Eating foods
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1 When you get up

Start the day with a breakfast based around complex carbs. These are the carbohydrates that release their energy slowly, so you will still feel up for it when it’s time to do your workout. Also, complex carbs of the low glycaemic index variety help to regulate your blood-sugar levels, which will prevent hunger pangs and stop your body storing fat reserves unnecessarily.
Good foods to get your day off to an ideal start are wholegrain breakfast cereals, porridge, wholemeal toast and fruit.

2 Morning snacks

Snacking during the day is fine as long as you side-step the biscuit barrel and opt for healthier snacks, such as fruit, plain nuts, yoghurts or cottage cheese. These are fairly low in calories and will help to keep your energy topped up, as well as providing some valuable protein for use during your workout.

3 Lunchtime

For the average British worker, lunch consists of a big fat sarnie, a packet of crisps and a can of Coke. What you get is a pile of sugar and saturated fat, and that’s not good for your six-pack. Try swapping white bread for wholemeal bread, using mustard instead of mayonnaise and packing your sandwich with salad rather than extra cheese. Instead of crisps, snack on crunchy veg sticks, and avoid fizzy drinks altogether as they are just empty calories. Go for water or a nice cup of tea instead.

4 Afternoon snack (one hour before workout)

You should aim to take on some protein and carbs in readiness for your workout. A banana plus some peanut butter would do the trick, or a couple of crackers with low-fat cheese.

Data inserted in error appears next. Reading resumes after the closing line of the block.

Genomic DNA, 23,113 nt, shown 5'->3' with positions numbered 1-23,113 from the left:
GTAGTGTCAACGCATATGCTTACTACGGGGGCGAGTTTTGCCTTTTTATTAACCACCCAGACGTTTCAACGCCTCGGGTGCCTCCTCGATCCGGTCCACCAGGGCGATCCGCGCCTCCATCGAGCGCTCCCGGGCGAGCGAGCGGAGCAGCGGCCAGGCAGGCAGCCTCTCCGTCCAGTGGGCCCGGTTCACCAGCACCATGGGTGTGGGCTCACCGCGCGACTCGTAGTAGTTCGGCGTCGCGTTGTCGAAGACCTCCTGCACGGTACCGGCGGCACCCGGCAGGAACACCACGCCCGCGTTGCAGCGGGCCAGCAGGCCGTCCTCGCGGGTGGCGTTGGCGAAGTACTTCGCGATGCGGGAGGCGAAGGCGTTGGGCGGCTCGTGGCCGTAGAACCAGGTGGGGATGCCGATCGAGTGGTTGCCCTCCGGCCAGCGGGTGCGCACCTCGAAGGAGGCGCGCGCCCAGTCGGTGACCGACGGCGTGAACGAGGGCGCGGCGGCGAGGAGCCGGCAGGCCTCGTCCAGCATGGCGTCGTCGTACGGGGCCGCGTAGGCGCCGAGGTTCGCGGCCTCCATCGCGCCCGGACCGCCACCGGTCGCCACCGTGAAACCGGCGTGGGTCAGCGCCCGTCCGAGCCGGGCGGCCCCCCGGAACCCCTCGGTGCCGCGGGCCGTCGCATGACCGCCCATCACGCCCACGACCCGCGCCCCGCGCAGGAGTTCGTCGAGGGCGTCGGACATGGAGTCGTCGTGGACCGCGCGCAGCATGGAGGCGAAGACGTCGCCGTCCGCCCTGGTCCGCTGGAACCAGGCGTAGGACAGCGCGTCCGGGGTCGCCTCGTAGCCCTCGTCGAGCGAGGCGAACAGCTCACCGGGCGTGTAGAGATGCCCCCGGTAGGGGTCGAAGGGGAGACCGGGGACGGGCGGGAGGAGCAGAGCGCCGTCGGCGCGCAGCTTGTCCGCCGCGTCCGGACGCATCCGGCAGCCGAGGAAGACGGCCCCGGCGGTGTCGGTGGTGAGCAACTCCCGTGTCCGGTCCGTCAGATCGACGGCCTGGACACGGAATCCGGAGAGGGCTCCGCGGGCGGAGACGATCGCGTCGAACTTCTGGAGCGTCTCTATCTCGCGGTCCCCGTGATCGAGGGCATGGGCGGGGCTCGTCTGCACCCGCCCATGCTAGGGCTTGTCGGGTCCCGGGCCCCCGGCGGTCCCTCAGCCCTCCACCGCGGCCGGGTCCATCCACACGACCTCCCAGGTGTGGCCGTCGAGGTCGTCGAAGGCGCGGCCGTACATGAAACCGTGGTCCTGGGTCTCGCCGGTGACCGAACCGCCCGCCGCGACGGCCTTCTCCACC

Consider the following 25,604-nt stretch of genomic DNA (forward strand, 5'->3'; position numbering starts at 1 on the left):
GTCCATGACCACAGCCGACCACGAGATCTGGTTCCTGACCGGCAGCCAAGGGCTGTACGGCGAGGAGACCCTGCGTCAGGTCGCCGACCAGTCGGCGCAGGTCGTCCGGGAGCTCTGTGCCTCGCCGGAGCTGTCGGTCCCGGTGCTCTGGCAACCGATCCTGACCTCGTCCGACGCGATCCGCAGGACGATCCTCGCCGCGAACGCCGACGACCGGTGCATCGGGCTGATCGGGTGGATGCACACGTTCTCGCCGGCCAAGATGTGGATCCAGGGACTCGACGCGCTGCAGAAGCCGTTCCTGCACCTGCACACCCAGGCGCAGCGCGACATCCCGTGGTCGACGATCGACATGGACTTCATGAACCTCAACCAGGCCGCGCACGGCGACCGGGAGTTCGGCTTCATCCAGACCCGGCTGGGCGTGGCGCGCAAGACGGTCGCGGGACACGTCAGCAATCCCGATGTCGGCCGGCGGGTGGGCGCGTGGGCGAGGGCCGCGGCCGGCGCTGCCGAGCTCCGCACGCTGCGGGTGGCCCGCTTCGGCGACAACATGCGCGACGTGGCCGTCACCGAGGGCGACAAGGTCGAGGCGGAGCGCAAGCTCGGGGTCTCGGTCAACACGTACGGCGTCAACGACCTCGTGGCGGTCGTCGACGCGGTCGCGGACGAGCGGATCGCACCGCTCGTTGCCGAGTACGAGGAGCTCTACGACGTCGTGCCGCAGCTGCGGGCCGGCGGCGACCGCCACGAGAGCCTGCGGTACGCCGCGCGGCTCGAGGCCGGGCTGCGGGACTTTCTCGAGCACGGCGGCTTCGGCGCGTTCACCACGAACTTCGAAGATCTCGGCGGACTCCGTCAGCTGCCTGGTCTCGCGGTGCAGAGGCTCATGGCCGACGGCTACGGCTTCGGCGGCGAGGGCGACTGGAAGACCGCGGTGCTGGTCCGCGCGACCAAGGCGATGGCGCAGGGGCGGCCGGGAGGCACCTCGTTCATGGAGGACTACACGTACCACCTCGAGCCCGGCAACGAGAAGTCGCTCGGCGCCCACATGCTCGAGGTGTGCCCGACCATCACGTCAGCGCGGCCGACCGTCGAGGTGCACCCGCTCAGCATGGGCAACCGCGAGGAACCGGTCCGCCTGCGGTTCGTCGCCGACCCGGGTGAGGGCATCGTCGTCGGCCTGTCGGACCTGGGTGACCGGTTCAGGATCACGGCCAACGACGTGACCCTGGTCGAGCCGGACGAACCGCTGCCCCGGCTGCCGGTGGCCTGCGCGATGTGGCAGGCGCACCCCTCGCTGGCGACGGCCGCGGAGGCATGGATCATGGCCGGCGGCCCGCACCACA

5 20 minutes before your workout

An energy drink will help to fuel your exertions in the gym without weighing heavily on your stomach. Look for isotonic sports drinks that will give your body the right blend of sugars and salts to keep your performance levels high.

6 During your workout

Water. There’s nothing more refreshing when you’re parched, and it will keep you properly hydrated for any session shorter than an hour. Make sure you that you take regular sips from a water bottle throughout your workout and don’t wait till you’re gasping before taking a huge glug, or you will already be dehydrated and your performance will suffer as a result.

7 Straight after your workout

You need to get some fast-acting carbs inside you to replenish lost glycogen stores, along with fast-acting protein to fuel muscle growth, and antioxidants to help your body recover properly. Whey-based sports nutrition drinks can come in handy here – always use a reputable brand and read the label – or you could have a bagel with cream cheese and some egg salad.

8 Evening meal

This is the easiest time to pile on the calories, so try to keep your portions small, avoid creamy sauces or huge piles of starchy carbs such as pasta and potatoes, and stock up on vegetables. If you cook your own meals from scratch using fresh ingredients you’ll have a far better chance of avoiding unwanted calories than if you rely on takeaways and ready meals.
Also, wait for 20 minutes after your meal before deciding on pudding. It takes that long for your brain to register that your stomach is full, and by then you might not feel hungry any more.

9 Evening drinks

Do you like a couple of beers in front of the TV? Switch to wine and you’ll cut out a whole load of calories plus you’ll get some useful body-repairing antioxidants. Of course, this will only work if you don’t swig down two bottles of wine a night.

10 Before bed

An extra little bit of slow-acting protein will help your muscles to grow while you sleep. It doesn’t have to be much. Have a small pot of cottage cheese before you hit the sack.

Top tip

Aim to take on some protein and carbs in readiness for your workout. A banana plus peanut butter would do the trick.

Coach Staff

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